Divorce is a reality for millions of American families. However, even though divorce is stressful, the real challenges often do not appear until after the lawyers settle the paperwork; this is particularly true for families with children.

Assuming that there is no history of violence or addiction in the household, it is highly likely that the children will split their time between the parents. However, moving children back and forth between two households can be very problematic. In response to this, some families are experimenting with a new living situation: “nesting.” Nesting involves the children staying in one house and the parents rotating in and out.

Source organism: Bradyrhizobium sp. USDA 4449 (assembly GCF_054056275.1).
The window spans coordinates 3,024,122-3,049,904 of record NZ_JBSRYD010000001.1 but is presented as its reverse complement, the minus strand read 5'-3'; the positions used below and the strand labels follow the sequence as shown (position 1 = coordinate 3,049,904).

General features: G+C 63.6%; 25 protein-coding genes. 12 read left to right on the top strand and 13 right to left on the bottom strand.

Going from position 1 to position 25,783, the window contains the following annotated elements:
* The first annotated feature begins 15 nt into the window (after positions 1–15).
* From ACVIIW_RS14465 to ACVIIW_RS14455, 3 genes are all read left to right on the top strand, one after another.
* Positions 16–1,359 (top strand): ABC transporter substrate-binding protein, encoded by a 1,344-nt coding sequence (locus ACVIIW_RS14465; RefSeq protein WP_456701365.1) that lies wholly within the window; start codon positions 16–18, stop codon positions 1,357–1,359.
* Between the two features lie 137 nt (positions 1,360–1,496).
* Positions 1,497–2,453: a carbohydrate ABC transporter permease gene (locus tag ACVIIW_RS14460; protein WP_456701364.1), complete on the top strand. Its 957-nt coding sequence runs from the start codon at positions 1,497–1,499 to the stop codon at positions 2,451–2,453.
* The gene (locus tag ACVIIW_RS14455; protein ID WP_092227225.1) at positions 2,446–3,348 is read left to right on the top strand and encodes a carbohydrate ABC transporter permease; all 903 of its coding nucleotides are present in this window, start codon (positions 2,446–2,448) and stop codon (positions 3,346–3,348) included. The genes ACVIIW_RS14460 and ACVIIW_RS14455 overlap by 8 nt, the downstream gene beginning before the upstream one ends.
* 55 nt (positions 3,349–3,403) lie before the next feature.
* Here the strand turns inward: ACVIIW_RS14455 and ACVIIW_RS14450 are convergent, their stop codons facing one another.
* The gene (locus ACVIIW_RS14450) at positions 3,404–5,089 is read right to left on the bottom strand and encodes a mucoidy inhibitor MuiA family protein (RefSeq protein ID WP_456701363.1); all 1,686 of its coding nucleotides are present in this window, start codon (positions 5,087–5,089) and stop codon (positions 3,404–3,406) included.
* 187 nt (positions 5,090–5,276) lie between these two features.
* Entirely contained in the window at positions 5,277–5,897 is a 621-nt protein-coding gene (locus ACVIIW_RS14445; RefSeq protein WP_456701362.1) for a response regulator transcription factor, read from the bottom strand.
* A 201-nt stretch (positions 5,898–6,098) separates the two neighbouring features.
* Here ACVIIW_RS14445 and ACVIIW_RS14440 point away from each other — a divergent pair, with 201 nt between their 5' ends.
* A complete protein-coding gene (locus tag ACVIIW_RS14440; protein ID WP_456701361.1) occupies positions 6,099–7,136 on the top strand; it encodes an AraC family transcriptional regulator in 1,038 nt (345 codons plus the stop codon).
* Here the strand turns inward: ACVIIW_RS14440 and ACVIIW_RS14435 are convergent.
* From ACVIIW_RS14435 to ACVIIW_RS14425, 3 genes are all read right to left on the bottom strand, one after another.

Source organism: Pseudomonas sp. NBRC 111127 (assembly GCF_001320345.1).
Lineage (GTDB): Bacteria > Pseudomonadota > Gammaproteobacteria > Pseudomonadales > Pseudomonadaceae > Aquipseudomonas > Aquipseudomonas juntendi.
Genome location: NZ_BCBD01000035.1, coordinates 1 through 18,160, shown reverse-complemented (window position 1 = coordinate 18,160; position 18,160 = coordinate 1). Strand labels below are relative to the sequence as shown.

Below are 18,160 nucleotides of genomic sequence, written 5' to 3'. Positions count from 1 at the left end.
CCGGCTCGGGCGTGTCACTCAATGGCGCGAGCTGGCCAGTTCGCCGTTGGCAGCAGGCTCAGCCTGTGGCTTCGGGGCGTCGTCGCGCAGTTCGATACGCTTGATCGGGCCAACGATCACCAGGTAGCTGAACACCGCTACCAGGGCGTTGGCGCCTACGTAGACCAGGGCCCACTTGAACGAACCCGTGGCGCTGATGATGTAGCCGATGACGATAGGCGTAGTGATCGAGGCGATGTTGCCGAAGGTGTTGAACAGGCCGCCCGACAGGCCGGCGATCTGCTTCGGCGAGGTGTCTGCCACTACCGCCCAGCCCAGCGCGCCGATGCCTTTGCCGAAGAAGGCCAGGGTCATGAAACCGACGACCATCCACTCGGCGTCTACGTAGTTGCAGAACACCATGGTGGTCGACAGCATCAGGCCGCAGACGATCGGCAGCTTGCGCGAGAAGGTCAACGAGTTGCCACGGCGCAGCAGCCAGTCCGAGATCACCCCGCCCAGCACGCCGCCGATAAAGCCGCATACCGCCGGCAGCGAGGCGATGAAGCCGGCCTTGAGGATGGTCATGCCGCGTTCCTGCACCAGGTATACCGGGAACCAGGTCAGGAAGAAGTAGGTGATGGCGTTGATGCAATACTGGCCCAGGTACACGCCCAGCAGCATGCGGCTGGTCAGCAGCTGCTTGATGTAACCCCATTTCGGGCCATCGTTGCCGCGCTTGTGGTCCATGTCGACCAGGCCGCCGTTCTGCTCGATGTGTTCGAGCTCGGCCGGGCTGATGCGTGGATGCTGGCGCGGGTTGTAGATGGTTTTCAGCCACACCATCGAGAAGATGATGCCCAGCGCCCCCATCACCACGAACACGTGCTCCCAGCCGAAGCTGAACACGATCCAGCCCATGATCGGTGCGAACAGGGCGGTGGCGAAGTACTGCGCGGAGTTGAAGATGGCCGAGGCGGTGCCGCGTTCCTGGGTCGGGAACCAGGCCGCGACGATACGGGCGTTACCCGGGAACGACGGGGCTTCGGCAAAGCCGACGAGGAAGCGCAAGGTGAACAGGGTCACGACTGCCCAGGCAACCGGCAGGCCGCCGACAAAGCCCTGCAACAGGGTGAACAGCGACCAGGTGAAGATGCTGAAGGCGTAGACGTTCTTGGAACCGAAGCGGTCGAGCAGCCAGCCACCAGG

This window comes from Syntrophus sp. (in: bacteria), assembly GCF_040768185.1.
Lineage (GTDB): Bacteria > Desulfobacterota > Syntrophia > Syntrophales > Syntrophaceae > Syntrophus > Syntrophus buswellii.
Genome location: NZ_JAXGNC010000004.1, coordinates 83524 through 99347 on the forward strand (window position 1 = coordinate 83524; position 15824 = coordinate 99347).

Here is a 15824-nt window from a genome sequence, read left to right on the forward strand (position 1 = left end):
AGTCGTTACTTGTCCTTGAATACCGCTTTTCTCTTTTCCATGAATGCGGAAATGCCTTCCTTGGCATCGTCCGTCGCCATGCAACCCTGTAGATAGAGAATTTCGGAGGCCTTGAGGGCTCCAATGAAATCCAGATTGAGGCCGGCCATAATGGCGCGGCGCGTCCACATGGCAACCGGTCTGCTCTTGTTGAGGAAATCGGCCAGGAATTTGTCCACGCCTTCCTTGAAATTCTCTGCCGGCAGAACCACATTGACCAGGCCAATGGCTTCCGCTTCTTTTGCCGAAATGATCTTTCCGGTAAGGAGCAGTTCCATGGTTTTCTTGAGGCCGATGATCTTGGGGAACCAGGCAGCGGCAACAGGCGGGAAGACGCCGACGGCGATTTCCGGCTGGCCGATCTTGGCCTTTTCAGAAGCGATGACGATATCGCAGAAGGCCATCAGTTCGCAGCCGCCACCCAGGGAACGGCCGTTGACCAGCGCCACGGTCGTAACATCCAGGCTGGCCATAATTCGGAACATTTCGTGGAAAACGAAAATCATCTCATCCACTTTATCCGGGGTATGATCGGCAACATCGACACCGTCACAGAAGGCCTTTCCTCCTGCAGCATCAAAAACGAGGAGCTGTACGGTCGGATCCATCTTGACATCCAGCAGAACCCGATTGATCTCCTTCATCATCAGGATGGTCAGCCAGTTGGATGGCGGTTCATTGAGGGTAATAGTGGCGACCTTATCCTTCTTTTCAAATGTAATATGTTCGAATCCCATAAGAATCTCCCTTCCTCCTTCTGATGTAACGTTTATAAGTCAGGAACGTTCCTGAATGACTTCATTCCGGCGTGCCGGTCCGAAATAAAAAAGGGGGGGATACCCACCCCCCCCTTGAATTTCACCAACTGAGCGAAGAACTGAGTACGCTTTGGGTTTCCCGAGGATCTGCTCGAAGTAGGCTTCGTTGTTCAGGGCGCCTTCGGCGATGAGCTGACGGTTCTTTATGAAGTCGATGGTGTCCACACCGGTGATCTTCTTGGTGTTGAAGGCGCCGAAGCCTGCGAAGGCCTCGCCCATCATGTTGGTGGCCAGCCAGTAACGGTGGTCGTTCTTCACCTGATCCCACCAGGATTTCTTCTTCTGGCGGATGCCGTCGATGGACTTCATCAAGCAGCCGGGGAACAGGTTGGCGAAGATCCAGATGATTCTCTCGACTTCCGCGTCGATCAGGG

How does this help?

It is far more likely that a responsible adult will be able to keep track of all of their essential belongings while moving frequently as compared to a child. This means that the parents often need to spend a lot of energy ensuring that the child completes the transition between houses with all essential equipment in tow. Particularly for families with special-needs children, this can become extremely stressful.

Nesting can also help with older children who may balk at the idea of needing to move back and forth every other week. Particularly if your children are close to high school graduation, choosing a nesting situation can help alleviate a lot of stress.

But where will I live when not in the house?

This depends on your individual situation. It is not uncommon for parents in temporary nesting situations to Simply stay with other family members or friends. In longer-term situations, renting an apartment that the off-duty parent lives in when not in the family home is common.